Appeals court exonerates Texas water board
State water board blamed for whooping crane deaths
By MIKE CORN
A federal appeals court panel in Texas has turned aside a lower court's decision faulting a water board for its actions resulting in the death of 23 whooping cranes in 2008 and 2009.
The three-judge panel for the Fifth Circuit Court of Appeals acknowledged actions by the Texas Commission on Environmental Quality was responsible for the deaths, but determined the water board couldn't have foreseen that possibility.
The deaths of initially four cranes was blamed on starvation. Biologists with the U.S. Fish and Wildlife Service determined 19 other cranes also died that season.
The Aransas Project, formed in the wake of the deaths, ultimately sued the TCEQ, claiming the state's "actions and failures to act in managing water diversion in the San Antonio and Guadalupe River systems violated the ESA by harming and harassing cranes in the flock and causing the deaths of twenty-three cranes."
In March 2013, a federal court adopted TAP's proposed findings and found the Texas agency violated the Endangered Species Act through their water-management practices.
After explaining in detail the court's rationale, it finally found the state can't be held liable under the Endangered Species Act.
"Because the deaths of the whooping cranes are too remote from TCEQ's permitting withdrawal of water from the San Antonio and Guadalupe Rivers, the state defendants cannot be held liable for a take or for causing a take under the ESA," the three-judge panel ruled. "Even if the state defendants should be held liable, the injunction was an abuse of discretion."
"TAP will continue to evaluate the opinion of the Fifth Circuit and may seek further review in the courts," the organization said in announcing the decision. "However, it is clear that the Fifth Circuit accepted much of TAP's factual case that unrestricted water diversions in this river basin can lead to the deaths of endangered Whooping cranes. The Fifth Circuit clearly accepted that whooping cranes were killed."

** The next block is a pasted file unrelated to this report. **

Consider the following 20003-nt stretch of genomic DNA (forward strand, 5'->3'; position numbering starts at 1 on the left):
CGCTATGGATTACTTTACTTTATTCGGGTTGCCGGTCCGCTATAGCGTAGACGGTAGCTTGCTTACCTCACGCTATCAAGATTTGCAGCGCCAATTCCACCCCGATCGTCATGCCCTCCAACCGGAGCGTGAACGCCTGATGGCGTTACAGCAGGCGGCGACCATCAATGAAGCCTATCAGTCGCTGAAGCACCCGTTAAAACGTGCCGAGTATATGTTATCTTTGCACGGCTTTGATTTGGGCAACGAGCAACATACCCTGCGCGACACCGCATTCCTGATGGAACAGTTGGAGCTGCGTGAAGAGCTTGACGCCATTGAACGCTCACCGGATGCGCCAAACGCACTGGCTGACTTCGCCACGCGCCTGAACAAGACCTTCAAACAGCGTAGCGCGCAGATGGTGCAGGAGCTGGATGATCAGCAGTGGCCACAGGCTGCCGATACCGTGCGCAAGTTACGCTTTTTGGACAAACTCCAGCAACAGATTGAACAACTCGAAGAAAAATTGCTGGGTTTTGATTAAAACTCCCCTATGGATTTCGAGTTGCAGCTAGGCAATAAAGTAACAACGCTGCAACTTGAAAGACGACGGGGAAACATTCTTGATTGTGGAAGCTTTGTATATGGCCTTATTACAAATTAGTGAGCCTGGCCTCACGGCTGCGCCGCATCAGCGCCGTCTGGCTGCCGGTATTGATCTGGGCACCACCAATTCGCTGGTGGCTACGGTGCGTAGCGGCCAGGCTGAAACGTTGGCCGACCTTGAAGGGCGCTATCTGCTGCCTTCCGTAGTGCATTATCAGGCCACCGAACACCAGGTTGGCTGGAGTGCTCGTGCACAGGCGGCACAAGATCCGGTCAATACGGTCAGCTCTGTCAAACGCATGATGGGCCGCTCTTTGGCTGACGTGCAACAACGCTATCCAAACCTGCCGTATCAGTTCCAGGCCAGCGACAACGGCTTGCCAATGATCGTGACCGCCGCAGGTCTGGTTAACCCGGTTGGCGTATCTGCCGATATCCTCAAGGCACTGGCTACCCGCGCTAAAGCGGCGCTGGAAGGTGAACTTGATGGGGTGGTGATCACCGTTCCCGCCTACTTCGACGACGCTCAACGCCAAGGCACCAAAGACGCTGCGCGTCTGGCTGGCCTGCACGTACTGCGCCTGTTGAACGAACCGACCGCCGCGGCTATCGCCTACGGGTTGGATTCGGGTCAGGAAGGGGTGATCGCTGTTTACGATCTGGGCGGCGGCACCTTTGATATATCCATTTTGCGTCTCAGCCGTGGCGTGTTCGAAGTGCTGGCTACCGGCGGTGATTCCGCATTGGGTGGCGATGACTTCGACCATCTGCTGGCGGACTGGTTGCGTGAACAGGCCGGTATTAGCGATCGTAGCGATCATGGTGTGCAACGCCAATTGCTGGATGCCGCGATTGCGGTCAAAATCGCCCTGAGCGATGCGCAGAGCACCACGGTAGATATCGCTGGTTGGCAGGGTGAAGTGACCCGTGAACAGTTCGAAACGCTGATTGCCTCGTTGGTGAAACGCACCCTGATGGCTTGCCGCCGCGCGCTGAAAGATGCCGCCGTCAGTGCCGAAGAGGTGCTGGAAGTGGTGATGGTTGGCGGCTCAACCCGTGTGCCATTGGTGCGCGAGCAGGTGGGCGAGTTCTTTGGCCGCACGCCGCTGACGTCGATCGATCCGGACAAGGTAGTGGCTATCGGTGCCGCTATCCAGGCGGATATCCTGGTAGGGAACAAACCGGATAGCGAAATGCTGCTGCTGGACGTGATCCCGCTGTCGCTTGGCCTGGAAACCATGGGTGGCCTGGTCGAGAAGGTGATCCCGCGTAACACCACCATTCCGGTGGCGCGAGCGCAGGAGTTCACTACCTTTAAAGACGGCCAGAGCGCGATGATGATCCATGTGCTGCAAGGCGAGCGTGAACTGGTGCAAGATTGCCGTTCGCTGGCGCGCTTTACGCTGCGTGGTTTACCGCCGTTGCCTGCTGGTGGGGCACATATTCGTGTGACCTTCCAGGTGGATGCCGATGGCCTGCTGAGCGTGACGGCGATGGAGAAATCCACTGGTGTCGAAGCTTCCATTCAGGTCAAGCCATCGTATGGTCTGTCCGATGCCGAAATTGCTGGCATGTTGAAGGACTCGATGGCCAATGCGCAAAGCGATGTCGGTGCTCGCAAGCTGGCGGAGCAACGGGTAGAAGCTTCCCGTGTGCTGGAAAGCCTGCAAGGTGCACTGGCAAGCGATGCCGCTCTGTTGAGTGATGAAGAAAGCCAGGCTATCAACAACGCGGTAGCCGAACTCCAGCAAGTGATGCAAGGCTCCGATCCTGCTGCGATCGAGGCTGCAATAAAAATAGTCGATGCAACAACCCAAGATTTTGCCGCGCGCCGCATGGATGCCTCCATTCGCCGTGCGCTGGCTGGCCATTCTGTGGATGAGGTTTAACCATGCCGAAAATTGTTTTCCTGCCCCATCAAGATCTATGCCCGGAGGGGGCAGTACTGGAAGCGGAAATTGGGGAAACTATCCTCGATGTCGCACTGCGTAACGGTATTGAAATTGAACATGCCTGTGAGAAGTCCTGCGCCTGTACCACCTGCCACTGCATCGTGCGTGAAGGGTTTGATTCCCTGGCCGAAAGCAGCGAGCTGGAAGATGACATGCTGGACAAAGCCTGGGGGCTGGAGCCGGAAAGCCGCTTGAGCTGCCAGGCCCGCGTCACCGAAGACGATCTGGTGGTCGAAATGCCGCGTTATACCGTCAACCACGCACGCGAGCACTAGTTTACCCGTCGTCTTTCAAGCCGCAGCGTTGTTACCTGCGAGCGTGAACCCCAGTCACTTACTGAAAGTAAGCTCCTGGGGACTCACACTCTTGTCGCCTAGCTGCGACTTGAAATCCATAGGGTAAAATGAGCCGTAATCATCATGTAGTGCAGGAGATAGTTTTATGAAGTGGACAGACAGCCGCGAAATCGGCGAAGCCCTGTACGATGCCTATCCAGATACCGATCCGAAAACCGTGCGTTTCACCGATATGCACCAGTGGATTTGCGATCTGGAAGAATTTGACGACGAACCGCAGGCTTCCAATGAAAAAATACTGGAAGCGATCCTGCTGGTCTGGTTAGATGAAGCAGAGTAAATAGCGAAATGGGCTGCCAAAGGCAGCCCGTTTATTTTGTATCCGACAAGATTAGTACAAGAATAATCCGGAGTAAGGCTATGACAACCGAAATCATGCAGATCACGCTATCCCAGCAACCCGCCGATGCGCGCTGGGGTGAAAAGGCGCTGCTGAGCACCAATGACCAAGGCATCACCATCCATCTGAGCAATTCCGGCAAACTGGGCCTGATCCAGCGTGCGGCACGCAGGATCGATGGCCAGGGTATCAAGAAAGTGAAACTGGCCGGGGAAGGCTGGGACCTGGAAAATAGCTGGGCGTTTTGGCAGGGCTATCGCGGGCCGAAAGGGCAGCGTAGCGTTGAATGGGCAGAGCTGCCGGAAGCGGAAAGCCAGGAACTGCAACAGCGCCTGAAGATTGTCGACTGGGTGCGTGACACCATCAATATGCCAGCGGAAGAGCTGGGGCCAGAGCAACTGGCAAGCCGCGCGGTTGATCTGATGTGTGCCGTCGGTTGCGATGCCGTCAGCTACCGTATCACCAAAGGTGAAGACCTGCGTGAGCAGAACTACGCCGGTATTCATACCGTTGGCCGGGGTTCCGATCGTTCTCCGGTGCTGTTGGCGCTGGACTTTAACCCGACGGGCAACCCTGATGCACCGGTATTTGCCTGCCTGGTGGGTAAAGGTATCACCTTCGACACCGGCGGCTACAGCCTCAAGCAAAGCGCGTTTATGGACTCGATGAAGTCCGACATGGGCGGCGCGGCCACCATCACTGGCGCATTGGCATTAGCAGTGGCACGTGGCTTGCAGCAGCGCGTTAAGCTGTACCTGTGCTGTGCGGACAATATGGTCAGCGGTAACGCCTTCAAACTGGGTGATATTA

But, TAP said in the statement, even if TCEQ isn't liable, the private third-parties who actually divert the water could be liable.
They said that could affect as many as 800 water users in the basin.
"The Aransas Project will vigorously continue its legal and scientific efforts to protect the only natural flock of whooping Cranes on earth," the group said. "We urge the state of Texas to take pride in hosting the last wild flock of Whooping Cranes and join with TAP in our efforts to preserve this remarkable and irreplaceable feature of Texas' natural history.
The cranes winter at the Aransas National Wildlife Refuge before heading back north -- through Kansas -- to spend the summer months in Wood Buffalo National Park in Canada.